What’s the idea?
LGBTQ people have been expressing themselves through art and literature throughout the ages. Learn more about Queer Art and its history.
What’s the story?
During Pride Month, people in the lesbian, gay, bisexual, transsexual and queer or questioning (LGBT) community are encouraged to be proud of who they are and champion LGBT rights.
Art and literature is the most creative expression of self and inspires and empowers others.
Find out more about the creative souls that encouraged people in the LGBT and wider community to fearlessly be themselves.
They did this even during times when same-sex relationships were illegal and carried heavy penalties or even death if discovered.
People should do this because…?
Although many people have LGBT friends and family, most don’t really know much about the culture.
Exploring Queer art and literature can help you understand how those friends or family members are feeling and how they view the world.
It can also help you to get to know the LGBT community and culture, and its history, better.
How do you do it?
The internet is full of interesting information and examples of Queer Art. You just need a device with an internet connection. You can start by finding out what is considered Queer Art here.
Although Queer Art is defined as “homosexual or lesbian imagery that is based around the issues that evolved out of the gender and identity politics of the 1980s”, it can also refer to art that is contrary to the norm.
Discover the art
Many artists, from ancient to modern times, have depicted homosexual relationships in poetry and various art forms.
In some cases, this was as seemingly innocent as a group of men going swimming as in the work of Thomas Eakins or as risqué as a naked model strategically covered and reclining on a couch by John Singer Sargent.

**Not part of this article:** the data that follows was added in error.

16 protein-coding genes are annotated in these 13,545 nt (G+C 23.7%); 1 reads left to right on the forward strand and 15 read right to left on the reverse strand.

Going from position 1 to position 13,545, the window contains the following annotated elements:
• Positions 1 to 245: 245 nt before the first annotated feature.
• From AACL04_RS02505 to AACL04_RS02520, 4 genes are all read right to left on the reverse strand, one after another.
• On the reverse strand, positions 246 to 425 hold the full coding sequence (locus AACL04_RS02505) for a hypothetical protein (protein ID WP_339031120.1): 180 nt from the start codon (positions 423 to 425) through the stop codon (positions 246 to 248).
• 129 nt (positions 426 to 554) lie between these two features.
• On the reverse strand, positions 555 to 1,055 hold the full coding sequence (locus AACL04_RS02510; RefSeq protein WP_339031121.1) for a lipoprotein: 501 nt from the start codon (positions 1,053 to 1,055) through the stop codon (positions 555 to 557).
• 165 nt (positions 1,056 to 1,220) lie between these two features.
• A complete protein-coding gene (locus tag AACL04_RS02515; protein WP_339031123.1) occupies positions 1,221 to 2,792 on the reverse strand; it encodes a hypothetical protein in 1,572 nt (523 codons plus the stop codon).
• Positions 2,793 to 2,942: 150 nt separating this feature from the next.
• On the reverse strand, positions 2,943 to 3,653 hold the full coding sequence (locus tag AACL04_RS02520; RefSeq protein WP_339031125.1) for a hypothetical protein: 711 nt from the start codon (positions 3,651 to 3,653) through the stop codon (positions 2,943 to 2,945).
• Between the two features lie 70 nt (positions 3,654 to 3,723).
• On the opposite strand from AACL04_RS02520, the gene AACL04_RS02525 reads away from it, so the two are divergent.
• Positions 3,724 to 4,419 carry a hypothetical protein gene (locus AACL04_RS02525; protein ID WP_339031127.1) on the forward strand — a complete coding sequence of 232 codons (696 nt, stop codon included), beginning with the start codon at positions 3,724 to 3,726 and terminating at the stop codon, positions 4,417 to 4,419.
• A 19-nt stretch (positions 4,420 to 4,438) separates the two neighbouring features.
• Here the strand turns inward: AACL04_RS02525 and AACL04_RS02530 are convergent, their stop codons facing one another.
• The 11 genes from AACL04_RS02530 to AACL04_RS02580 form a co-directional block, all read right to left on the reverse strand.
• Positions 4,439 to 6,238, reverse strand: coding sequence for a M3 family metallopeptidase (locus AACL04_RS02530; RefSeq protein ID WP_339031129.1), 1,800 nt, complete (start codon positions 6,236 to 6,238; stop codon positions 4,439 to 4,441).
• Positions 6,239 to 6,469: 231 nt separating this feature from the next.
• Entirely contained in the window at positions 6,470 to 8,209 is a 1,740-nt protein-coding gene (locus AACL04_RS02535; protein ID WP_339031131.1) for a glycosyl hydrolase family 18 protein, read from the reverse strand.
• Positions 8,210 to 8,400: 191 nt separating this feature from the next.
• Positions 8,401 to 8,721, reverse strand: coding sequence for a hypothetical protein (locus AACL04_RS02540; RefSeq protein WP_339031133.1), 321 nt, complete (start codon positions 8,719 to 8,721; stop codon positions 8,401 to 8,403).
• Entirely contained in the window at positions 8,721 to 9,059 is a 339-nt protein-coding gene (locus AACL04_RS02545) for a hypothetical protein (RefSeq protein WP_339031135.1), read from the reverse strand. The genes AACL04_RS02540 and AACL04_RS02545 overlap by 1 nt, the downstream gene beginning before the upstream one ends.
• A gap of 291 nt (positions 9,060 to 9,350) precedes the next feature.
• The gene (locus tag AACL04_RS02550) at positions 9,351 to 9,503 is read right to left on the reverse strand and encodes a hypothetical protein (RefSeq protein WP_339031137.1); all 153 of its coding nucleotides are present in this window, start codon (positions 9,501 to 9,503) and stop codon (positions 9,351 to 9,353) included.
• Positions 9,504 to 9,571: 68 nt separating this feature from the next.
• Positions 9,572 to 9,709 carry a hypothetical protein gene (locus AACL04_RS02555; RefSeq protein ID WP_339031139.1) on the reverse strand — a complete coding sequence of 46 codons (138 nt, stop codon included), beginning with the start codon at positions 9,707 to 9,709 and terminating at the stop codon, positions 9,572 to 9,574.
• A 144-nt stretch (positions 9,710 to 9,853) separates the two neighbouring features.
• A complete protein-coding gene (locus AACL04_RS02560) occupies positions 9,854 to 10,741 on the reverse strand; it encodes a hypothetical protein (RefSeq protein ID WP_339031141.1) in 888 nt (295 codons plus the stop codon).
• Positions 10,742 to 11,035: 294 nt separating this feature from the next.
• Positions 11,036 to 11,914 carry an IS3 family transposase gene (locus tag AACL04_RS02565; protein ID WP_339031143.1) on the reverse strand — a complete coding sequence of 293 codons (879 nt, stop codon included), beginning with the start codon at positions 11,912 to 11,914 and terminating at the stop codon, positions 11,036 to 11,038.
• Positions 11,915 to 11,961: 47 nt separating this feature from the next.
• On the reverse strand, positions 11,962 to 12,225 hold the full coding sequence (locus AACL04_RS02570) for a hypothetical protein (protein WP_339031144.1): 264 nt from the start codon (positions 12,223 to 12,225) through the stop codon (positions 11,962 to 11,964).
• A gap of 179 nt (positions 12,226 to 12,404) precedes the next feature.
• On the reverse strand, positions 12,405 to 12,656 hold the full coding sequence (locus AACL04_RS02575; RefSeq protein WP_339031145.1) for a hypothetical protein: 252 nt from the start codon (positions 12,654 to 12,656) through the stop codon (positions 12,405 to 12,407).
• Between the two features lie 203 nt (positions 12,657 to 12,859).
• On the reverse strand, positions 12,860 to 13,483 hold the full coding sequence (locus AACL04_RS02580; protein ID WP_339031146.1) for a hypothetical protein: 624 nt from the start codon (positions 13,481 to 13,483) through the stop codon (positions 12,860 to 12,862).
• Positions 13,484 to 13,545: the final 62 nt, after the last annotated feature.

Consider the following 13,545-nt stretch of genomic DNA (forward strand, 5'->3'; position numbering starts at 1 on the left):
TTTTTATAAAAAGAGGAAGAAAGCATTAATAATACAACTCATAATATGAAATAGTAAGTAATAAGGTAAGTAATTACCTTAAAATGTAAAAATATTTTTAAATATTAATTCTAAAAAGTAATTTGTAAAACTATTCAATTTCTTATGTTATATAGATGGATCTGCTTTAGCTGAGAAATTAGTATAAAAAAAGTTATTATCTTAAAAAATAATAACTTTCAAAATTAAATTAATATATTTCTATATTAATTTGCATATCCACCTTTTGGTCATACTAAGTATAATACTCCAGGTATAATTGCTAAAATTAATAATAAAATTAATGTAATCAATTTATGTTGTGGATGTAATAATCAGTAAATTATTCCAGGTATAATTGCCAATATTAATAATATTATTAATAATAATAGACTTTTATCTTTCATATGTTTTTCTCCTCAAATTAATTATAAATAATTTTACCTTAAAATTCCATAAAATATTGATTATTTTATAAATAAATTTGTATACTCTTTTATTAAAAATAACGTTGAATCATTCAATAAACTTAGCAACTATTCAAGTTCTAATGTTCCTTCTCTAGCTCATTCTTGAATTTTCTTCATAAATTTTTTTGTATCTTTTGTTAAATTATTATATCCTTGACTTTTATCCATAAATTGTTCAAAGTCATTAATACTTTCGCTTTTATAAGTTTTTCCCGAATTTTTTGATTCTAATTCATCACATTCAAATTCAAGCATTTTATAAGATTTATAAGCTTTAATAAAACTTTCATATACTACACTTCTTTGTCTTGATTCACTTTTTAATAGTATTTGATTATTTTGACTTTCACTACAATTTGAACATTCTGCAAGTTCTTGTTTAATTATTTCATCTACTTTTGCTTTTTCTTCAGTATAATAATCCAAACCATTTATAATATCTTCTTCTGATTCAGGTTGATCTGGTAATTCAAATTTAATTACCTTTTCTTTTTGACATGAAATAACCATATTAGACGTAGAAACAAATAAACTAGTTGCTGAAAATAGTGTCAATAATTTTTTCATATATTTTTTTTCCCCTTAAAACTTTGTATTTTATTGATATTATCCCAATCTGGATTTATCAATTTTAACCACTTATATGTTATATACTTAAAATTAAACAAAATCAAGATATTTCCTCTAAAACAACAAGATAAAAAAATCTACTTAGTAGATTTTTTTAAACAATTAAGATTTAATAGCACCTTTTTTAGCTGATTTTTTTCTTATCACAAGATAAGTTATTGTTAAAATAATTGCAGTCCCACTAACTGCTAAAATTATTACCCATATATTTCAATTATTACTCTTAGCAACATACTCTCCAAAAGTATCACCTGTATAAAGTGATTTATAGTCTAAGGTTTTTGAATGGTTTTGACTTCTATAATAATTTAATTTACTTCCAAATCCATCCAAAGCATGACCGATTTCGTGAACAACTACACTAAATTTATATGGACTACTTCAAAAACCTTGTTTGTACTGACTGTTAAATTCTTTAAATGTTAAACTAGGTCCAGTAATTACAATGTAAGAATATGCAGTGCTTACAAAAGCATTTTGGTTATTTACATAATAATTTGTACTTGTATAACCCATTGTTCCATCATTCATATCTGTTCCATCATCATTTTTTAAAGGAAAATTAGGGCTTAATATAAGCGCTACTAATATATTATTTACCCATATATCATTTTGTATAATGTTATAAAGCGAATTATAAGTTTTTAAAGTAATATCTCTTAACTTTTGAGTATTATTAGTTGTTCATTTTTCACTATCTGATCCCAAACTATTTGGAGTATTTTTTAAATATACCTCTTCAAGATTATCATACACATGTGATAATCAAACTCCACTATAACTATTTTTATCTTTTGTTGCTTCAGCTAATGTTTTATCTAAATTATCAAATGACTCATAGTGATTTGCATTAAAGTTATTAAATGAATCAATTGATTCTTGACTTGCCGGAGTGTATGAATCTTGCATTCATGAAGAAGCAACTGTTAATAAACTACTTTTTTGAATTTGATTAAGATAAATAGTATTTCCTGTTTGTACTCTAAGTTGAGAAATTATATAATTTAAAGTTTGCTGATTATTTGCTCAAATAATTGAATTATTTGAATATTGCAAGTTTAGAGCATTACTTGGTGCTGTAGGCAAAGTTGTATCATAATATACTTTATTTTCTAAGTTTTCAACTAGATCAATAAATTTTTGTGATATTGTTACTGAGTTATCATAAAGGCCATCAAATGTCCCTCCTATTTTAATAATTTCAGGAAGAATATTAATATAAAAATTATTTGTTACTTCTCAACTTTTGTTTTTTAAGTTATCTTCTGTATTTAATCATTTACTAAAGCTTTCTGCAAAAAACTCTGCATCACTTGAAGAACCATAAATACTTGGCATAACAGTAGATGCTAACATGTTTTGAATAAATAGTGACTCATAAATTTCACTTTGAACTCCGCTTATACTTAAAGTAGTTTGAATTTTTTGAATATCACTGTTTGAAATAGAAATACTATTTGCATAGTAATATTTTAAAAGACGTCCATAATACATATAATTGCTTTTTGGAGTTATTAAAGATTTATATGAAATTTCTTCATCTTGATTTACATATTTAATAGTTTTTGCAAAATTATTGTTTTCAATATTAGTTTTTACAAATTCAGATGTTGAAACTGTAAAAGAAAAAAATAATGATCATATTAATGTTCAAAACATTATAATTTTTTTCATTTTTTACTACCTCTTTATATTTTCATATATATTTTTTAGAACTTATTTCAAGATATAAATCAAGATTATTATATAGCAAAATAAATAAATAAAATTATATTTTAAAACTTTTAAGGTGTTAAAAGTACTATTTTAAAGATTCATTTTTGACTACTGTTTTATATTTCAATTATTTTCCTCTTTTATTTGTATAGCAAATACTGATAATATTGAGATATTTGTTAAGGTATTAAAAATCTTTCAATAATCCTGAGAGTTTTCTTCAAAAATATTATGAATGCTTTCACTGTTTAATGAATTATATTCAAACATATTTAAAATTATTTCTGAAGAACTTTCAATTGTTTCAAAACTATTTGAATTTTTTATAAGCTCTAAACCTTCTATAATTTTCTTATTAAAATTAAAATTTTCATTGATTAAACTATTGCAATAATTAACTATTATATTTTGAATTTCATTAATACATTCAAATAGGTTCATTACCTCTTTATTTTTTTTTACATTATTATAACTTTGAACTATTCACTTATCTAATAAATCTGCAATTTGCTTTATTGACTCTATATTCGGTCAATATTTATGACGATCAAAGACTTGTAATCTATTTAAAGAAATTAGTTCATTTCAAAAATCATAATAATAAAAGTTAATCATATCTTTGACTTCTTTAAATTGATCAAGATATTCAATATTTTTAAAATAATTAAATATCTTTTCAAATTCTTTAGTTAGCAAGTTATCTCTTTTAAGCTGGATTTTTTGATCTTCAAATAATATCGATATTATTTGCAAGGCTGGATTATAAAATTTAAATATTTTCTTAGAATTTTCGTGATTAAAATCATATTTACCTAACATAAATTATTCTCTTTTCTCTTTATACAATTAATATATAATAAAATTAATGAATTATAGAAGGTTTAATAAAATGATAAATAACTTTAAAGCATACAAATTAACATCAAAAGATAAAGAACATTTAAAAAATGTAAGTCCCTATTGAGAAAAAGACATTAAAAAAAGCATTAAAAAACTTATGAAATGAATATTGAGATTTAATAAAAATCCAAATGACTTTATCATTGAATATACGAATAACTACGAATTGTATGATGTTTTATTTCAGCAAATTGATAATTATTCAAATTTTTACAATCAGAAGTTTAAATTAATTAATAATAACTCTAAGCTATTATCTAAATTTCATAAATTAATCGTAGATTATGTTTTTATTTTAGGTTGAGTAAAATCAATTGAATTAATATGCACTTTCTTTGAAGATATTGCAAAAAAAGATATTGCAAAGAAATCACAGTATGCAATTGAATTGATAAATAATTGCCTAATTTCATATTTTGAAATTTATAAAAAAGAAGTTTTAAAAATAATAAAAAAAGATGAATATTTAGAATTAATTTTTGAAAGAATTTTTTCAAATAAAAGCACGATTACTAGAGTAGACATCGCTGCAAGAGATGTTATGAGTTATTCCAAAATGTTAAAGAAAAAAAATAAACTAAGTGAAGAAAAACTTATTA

See famous Queer artworks, categorized by artist, here.
Get to know the artists
Claude Cahun, Gluck and Francis Bacon were some of the most important artists of the Queer Art Movement.
They challenged gender stereotypes and wanted to present alternative versions of love and sexuality.
These artists often lived outrageous or tragic lives. Read five interesting stories about queer artists like Joe Orton, Claude Cahun and Dora Carrington here.
Art has also been used as a vehicle for queer activism.
Artists used their artworks as political and social commentary and to challenge authorities.
The art of Drag
Queer Art can also be said to include a performance component. One of the most popular forms is drag performances.
Drag artists are usually men who use clothing and makeup and accessories to create an often exaggerated female character.
They perform by, amongst others, lip-synching to hit songs.
This art form has gained interest (even among mainstream audiences) due to the popularity of Ru Paul’s Drag Race, a reality drag performance competition.
You can check out the show on various platforms such as Netflix and Youtube.
Novels and other literary works have also shed light on struggles in the LGBT community.
Here are a few of the (award-winning) novels considered the genre’s best:
• The Color Purple by Alice Walker – The book focuses on the life of Celie, an African-American woman living in Georgia in the 1930s and her struggles with abuse, sexual abuse and eventually a homosexual relationship. Not for sensitive readers as it contains explicit content.
• The Price of Salt (AKA Carol) by Patricia Highsmith – The novel was adapted as a film starring Cate Blanchett and tell the story of the stormy romance between a young shopgirl and a married female customer she falls in love with. Luckily it has a happy ending.
• Orlando by Virginia Woolf – Also a film adaptation featuring Tilda Swinton. A satirical history of English literature written as the fictional biography of a poet named Orlando. He changes sex from man to woman and lives over 300 years, despite only ageing a few decades. During his adventures, he meets key figures of English literary history.
If these books intrigue you, here are a few more suggestions.
Hopefully, these artworks will inspire you to fly your rainbow-flag during Pride Month!
Links to other Stuffer pages
Add links to other Pride articles
Links to other articles on the web
Are you an artist? Check out this non-profit arts organisation that supports the LGBT community.